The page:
State Superintendent of Public Instruction Kathy Hoffman, however, is urging caution as school districts consider whether to make the switch. Hoffman says COVID-19 can spread so quickly as it did this summer in Arizona.

Learn more here.


Heat warnings issued for desert areas of Arizona, Nevada

AP

PHOENIX — Desert cities in Arizona and Nevada will be under excessive heat warnings through the Labor Day weekend due to high temperatures forecast to reach up to 115 degrees in some areas. The warnings issued by the National Weather Service for Phoenix, Las Vegas and other cities take effect Friday and run into Monday evening.

Forecasters advised limiting outdoor activity and to drink plenty of water and check on friends, neighbors and the sick or elderly. The weather service said some southern Arizona locations may tie or break their all-time September highs Friday or Saturday. Forecasters said Las Vegas' highs will approach or exceed records through Monday.

Learn more here.


Judge bars Kanye West from appearing on Arizona’s ballot

AP

A judge has barred Kanye West from appearing on Arizona’s Nov. 3 ballot.

Judge Scott McCoy said Thursday that a voter who challenged West’s candidacy had shown he would probably prevail in the legal dispute and established the possibility of an irreparable harm if the rapper’s name were to appear on the ballot.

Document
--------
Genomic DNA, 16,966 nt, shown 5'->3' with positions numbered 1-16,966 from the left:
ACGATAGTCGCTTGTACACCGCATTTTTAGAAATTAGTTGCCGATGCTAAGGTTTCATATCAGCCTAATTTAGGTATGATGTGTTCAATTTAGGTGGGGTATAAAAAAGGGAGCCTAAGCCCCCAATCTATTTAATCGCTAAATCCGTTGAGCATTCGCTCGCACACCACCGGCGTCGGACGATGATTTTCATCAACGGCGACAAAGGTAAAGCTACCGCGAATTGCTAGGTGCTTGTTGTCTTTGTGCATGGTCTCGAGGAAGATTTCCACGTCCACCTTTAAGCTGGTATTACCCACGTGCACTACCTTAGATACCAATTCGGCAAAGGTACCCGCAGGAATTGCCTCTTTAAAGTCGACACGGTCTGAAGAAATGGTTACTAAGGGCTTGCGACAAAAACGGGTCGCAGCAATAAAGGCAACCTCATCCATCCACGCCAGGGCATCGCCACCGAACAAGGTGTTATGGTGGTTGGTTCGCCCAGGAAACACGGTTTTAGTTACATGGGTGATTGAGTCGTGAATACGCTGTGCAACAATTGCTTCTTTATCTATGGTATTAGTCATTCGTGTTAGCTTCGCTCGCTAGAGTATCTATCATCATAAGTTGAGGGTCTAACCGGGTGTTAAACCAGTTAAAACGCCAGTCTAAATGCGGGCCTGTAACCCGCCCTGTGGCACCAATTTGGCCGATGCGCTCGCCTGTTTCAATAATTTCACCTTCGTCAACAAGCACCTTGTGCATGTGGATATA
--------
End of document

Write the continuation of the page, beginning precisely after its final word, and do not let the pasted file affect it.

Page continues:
Attorneys leading the challenge argued that putting West’s name on the ballot would create confusion for voters. The decision came a day after West’s campaign turned in nearly 58,000 nominating signatures, well over the 39,000 needed to appear on the ballot. West has already qualified to appear on the ballot in several states.

Learn more here.


National Guard soldiers return to Arizona from Wisconsin

AP

PHOENIX — A contingent of National Guard soldiers has returned to Arizona from Wisconsin. About 150 members of the 850th Military Police Battalion were sent to Kenosha to help authorities manage unrest following the shooting by police of Jacob Blake, a Black man.

The soldiers returned to Arizona on Tuesday after nearly a week in Wisconsin. Arizona was among three states that sent Guard units to Wisconsin after Gov. Tony Evers requested assistance.

The Arizona National Guard said it has experienced a record level of activations this year, including mobilizations and deployments related to wildfires, COVID-19, the Southwest Border Mission and civil support to law enforcement.

Learn more here.


ASU professor forced students to break COVID-19 restrictions

AP

PHOENIX — An Arizona State University professor who forced his students to sit in the first two rows of his classroom, violating the school’s coronavirus guidelines, will allow students to choose their own seats in the future after the incident was posted about on social media. The university's assistant vice president for media relations, Jay Thorne, acknowledged the incident and said the university spoke to Professor Thomas Seager about complying with the school's restrictions.

The allegations were initially posted on Reddit. Seager declined to comment and referred The Associated Press to Thorne.

The Arizona Republic reports ASU had 775 confirmed cases of the coronavirus among its student body as of Monday.

Learn more here.